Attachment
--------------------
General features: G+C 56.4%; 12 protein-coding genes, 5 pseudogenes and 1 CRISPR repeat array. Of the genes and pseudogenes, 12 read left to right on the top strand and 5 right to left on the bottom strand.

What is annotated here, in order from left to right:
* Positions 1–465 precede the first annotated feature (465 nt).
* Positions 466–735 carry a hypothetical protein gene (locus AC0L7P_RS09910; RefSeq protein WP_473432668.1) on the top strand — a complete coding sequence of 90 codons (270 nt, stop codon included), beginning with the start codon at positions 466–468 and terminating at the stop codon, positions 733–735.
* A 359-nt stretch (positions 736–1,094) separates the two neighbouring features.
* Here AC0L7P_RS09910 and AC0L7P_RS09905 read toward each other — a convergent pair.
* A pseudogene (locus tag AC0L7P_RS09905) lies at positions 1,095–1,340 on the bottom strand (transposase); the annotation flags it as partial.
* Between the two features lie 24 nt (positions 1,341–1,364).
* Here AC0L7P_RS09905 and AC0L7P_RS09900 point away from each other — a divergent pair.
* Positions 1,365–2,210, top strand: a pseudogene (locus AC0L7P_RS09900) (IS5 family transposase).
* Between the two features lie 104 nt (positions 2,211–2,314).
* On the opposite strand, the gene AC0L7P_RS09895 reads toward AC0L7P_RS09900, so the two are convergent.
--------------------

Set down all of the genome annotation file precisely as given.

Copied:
General features: G+C 56.4%; 12 protein-coding genes, 5 pseudogenes and 1 CRISPR repeat array. Of the genes and pseudogenes, 12 read left to right on the top strand and 5 right to left on the bottom strand.

What is annotated here, in order from left to right:
* Positions 1–465 precede the first annotated feature (465 nt).
* Positions 466–735 carry a hypothetical protein gene (locus AC0L7P_RS09910; RefSeq protein WP_473432668.1) on the top strand — a complete coding sequence of 90 codons (270 nt, stop codon included), beginning with the start codon at positions 466–468 and terminating at the stop codon, positions 733–735.
* A 359-nt stretch (positions 736–1,094) separates the two neighbouring features.
* Here AC0L7P_RS09910 and AC0L7P_RS09905 read toward each other — a convergent pair.
* A pseudogene (locus tag AC0L7P_RS09905) lies at positions 1,095–1,340 on the bottom strand (transposase); the annotation flags it as partial.
* Between the two features lie 24 nt (positions 1,341–1,364).
* Here AC0L7P_RS09905 and AC0L7P_RS09900 point away from each other — a divergent pair.
* Positions 1,365–2,210, top strand: a pseudogene (locus AC0L7P_RS09900) (IS5 family transposase).
* Between the two features lie 104 nt (positions 2,211–2,314).
* On the opposite strand, the gene AC0L7P_RS09895 reads toward AC0L7P_RS09900, so the two are convergent.